Poor Financial Performance
Structural imbalances can also be caused by overly optimistic revenue forecasts or underestimating expenses. This is often the case for cities with new or expanded recreational facilities. Every year, a council may approve a balanced budget without any planned use of reserves for its community center or golf course. But each year something may come up that impairs financial performance. Maybe a bad weather year reduces revenues by 25 percent or pool maintenance costs are higher than usual, resulting in a deficit.
These events are bound to occur. However, two or three of these bad years will result in structural imbalance. These shortfalls may not appear to be a concern in small increments. They can often been hidden, unintentionally, by a loan from another city fund or account to cover the shortfalls.
Recognizing the Signs
How can a council or staff recognize the signs of an imbalance in these situations? Most of us are not accountants. We stumble when we are asked to explain the difference between fund balance and cash balance. But all of us know how to ask good questions.
Here are a few ways you can stay on top of budget issues and avoid a structural imbalance:
Fixing Structural Imbalances
Like steering a barge on a river, changing the course of a general or other city fund will take more than a few months or even a few years. In some cases, there are deliberate actions you can take to start turning things around. For example, one metro-area city has reduced the number of holes in its golf operation in recent years while increasing the size of its more profitable driving range. And an outstate city reduced its expenses for health care benefits to retirees through negotiations and a court case.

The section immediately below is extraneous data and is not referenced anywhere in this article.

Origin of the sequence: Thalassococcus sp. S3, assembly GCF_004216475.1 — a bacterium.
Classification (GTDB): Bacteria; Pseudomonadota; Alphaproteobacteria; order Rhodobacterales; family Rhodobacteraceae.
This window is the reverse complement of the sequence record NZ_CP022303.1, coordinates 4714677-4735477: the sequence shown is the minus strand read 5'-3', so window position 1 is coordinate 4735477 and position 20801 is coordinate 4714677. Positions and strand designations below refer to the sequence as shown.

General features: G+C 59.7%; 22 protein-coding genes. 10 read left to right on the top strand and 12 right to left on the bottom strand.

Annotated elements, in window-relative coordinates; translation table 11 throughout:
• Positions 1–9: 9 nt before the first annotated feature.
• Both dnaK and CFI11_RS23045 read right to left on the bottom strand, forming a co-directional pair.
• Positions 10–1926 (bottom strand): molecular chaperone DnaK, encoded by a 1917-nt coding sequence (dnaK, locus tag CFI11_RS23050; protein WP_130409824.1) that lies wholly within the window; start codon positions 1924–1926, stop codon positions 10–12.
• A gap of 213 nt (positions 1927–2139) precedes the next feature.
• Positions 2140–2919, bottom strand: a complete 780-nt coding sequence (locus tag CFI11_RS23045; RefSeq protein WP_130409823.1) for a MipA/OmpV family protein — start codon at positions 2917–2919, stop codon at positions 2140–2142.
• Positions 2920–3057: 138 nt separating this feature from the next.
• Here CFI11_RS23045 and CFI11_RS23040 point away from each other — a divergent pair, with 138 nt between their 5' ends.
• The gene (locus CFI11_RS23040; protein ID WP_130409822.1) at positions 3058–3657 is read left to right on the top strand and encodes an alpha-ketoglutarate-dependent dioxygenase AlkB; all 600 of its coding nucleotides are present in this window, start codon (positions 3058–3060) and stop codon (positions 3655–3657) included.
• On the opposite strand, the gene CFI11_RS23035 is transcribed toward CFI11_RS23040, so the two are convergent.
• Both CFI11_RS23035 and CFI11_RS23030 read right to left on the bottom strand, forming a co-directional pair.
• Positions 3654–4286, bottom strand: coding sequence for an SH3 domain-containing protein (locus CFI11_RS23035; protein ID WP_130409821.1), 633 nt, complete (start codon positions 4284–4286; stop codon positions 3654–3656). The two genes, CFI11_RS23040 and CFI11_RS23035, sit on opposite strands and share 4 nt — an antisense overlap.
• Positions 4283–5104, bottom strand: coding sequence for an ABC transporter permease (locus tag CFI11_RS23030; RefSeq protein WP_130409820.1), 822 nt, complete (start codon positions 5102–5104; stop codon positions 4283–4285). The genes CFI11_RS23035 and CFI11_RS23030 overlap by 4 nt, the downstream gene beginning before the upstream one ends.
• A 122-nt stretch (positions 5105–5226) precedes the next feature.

The first step to correcting an imbalance is creating a long-term financial plan for all funds. These plans do not need to be complicated multi-page spreadsheets. A simple summary should be available, but there should also be an explanation behind each of the assumptions. In addition, it should include projected cash balances in each fund.
A good second step is to approve financial policies for all funds. These policies should address procedures for inter-fund loans, mid-year reporting to elected officials, and minimum and maximum fund balances.
Over 20 years ago, a Greater Minnesota city had to ask the Public Facilities Authority (PFA) to restructure its debt because it could not meet its obligations for its water and sewer fund. Although restructuring debt can help solve a structural imbalance, it should typically be done only as a last resort. And when it is done, other actions should go along with it. Since this city restructured its PFA debt, the city has been very disciplined about following its financial policies in the context of long-term planning.
For example, the city has set priorities for any annual surplus in a fund. These surpluses are primarily used to either pay off existing debt early or to pay for the general fund portion of its street projects to avoid issuing debt in future years. As a result, the city’s bond rating has increased five times over the past several years.
The third and perhaps most import- ant step in fixing a structural imbalance is making sure that the staff and council “own” their financial plans and policies. Consultants may be helpful in jumpstarting the process or doing the math, but only staff and council can make plans become reality.
We all need to plan for the future and be prepared to handle the occasional financial surprises. A good financial foundation is established for cities when the staff and council engage in regular and honest dialogue about financial challenges and find ways to mitigate them.
Mark Ruff is the chief financial officer with the City of Minneapolis. Contact: mark.ruff @minneapolismn.gov or (612) 673-3554.